that a claim lacks merit precludes federal habeas relief so long as ‘fairminded jurists could
disagree’ on the correctness of the state court’s decision.” Harrington v. Richter, 562 U.S. 86,
101 (2011) (quoting Yarborough v. Alvarado, 541 U.S. 652, 664 (2004)).
“[W]hile the principles of ‘clearly established law’ are to be determined solely by
resort to Supreme Court rulings, the decisions of lower federal courts may be instructive in
assessing the reasonableness of a state court’s resolution of an issue.” Stewart v. Erwin, 503 F.3d
488, 493 (6th Cir. 2007). Finally, a federal habeas court must presume the correctness of state
court factual determinations, see 28 U.S.C. § 2254(e)(1), and a petitioner may rebut this
presumption only with clear and convincing evidence. Warren v. Smith, 161 F.3d 358, 360–61
(6th Cir. 1998). Put differently, only factual determinations that are “objectively unreasonable in
light of the evidence presented in the state-court proceeding” will be overturned. McKinney v.
Ludwick, 649 F.3d 484, 488 (6th Cir. 2011) (quoting Miller-El v. Cockrell, 537 U.S. 322, 340
Petitioner claims that he was denied the effective assistance of counsel in the trial
court and on appeal. Petitioner asserts that he informed his trial attorney that he had a long
history of mental health problems and had been hospitalized in a psychiatric ward. He asserts
that he was diagnosed with Post-Traumatic Stress Disorder and Schizoaffective Disorder.
Petitioner indicates that his symptoms included auditory hallucinations telling him to hurt
Records indicate hospitalizations for suicide attempts in 2008 and 2011.
from the mental health provider dated May 13, 2011, indicates, however, “his mood was bright
and his manner of relating was appropriate. Maceo did not report symptoms of his illness at this
time. Records show he experiences mild depression and anxiety which he is able to manage.”
Rule 5 Materials Exhibit 7 p. 41. Nevertheless, petitioner asserts that his mental illness should
have been used as a defense to the charges or at least as a mitigating factor at sentencing.
Respondent asserts that petitioner’s ineffective assistance of trial counsel claim is
procedurally defaulted. Under the procedural default doctrine, a federal habeas court will not
review a question of federal law if a state court’s decision is adequate to support the judgment
and rests on a procedural state law ground independent of the federal question. See Coleman v.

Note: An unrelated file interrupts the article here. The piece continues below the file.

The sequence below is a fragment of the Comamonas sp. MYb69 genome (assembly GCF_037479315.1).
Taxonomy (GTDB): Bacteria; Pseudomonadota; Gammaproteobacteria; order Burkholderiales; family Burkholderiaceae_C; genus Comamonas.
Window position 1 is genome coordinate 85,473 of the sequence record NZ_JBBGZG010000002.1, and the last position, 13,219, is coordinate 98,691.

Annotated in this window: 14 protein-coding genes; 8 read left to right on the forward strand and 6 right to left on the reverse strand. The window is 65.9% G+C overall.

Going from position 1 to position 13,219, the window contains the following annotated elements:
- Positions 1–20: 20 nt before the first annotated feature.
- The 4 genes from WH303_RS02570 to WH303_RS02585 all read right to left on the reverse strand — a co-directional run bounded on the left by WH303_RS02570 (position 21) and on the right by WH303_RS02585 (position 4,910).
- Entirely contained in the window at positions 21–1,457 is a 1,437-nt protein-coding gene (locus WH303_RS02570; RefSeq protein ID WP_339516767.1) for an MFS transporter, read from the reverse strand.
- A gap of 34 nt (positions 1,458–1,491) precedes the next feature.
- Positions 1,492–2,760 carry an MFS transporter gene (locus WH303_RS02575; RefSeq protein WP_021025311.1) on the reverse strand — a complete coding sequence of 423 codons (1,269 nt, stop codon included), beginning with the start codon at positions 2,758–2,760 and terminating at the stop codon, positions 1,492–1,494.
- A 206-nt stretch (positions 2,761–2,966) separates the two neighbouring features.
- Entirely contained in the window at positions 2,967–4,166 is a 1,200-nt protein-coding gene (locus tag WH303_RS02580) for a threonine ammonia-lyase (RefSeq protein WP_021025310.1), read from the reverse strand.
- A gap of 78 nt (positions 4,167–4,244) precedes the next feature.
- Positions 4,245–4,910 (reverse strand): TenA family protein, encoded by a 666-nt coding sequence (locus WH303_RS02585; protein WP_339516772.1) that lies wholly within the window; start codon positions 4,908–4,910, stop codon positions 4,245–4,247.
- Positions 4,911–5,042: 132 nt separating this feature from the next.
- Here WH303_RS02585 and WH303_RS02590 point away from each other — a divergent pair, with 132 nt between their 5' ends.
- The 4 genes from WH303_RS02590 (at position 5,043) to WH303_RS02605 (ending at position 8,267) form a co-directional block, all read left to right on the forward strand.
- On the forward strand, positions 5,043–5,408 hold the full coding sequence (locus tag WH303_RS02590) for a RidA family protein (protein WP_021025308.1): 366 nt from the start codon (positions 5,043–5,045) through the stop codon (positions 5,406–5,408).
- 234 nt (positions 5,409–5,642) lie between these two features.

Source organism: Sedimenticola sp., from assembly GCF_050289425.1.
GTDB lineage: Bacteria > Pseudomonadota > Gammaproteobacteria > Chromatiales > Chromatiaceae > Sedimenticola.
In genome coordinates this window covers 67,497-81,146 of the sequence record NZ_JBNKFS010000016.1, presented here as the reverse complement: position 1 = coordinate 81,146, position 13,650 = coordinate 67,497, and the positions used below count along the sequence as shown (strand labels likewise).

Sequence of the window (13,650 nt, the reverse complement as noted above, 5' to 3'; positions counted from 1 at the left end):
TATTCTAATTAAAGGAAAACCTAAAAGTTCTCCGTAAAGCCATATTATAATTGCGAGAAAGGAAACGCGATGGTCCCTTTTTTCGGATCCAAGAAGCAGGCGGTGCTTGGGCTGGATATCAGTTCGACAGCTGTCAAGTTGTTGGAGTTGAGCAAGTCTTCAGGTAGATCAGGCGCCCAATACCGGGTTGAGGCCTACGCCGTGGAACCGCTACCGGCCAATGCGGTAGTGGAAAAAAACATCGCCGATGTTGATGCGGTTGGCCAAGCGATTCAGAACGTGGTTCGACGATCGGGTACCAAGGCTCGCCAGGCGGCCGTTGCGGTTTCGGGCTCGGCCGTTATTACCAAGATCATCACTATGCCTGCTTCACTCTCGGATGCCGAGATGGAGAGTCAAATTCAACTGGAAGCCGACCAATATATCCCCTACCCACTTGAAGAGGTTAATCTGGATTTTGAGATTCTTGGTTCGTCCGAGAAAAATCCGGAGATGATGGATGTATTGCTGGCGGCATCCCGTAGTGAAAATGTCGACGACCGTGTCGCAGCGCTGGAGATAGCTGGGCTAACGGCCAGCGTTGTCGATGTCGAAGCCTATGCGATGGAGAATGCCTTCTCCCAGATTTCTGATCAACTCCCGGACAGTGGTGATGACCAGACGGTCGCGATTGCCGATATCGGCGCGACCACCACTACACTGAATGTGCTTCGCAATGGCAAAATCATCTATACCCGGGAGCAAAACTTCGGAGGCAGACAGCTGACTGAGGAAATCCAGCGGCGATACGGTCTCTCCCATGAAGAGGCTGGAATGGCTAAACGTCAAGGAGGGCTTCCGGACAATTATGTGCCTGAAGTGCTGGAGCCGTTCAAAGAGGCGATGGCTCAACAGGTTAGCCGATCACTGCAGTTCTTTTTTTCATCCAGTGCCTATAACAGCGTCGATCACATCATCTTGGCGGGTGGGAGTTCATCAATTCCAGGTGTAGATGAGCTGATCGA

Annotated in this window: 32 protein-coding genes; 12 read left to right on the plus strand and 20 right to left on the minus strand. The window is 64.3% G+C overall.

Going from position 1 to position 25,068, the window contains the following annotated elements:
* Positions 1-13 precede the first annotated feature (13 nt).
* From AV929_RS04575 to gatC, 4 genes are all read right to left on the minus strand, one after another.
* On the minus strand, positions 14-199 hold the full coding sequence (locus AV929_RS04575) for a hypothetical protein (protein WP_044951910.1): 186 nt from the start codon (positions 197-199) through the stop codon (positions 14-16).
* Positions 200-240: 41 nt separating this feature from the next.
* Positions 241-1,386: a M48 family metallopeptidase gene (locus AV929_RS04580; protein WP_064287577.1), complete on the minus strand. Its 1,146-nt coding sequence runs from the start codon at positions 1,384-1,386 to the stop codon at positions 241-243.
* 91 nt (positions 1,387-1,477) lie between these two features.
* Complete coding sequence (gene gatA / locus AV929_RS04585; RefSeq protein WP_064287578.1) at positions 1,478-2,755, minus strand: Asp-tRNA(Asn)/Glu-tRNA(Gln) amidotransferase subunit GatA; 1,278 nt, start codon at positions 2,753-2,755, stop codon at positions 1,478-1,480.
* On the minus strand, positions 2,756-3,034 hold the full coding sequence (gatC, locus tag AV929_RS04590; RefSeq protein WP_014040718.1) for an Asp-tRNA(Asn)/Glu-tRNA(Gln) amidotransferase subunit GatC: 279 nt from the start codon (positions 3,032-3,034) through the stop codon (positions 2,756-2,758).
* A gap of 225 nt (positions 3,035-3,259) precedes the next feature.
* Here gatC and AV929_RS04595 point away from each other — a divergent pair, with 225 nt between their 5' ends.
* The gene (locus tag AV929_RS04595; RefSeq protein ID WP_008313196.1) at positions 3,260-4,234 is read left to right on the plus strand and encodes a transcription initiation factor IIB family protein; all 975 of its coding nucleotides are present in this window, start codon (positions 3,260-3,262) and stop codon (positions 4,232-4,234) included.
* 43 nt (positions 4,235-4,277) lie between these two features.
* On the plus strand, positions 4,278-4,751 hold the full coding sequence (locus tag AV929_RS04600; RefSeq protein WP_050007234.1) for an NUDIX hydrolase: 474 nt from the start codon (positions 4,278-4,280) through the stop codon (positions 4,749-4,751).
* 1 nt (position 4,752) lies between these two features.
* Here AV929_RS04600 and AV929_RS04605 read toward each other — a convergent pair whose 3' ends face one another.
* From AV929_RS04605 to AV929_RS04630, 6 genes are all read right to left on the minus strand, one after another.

Thompson, 501 U.S. 722, 729 (1991).
However, procedural default is not a jurisdictional bar to
review of a habeas petition on the merits.
See Trest v. Cain, 522 U.S. 87, 89 (1997).
Additionally, “federal courts are not required to address a procedural-default issue before
deciding against the petitioner on the merits.” Hudson v. Jones, 351 F. 3d 212, 215 (6th Cir.
It may be more economical for the habeas court to simply review the merits of the
petitioner’s claims, “for example, if it were easily resolvable against the habeas petitioner,
whereas the procedural-bar issue involved complicated issues of state law.” Lambrix, 520 U.S.
In the present case, the Court deems it more efficient to proceed directly to the merits
because petitioner alleges that his appellate counsel was ineffective for failing to raise the
defaulted claim on direct review.
To establish ineffective assistance of counsel, a defendant must show both that
counsel’s performance was deficient, i.e., “that counsel’s representation fell below an objective
standard of reasonableness,” and that the deficient performance resulted in prejudice to the
defense. Strickland v. Washington, 466 U.S. 668, 687–88 (1984). “[A] court must indulge a
strong presumption that counsel’s conduct falls within the wide range of reasonable professional
assistance; that is, the defendant must overcome the presumption that, under the circumstances,
the challenged action ‘might be considered sound trial strategy.’” Id. at 689 (quoting Michel v.
Louisiana, 350 U.S. 91, 101 (1955)).
The test for prejudice is whether “there is a reasonable
probability that, but for counsel=s unprofessional errors, the result of the proceeding would have
been different.” Id. at 694.
In the context of guilty pleas, petitioner must show that there is a reasonable
probability that, but for counsel’s errors, he would not have pleaded guilty and would have
insisted on going to trial.
Hill v. Lockhart, 474 U.S. 52, 58–59 (1985).
petitioner must show that, but for counsel=s errors, he would not have pleaded guilty, because
there would have been at least a reasonable chance he would have been acquitted at trial. Id. at
If examination of the totality of the circumstances shows that the petitioner would in all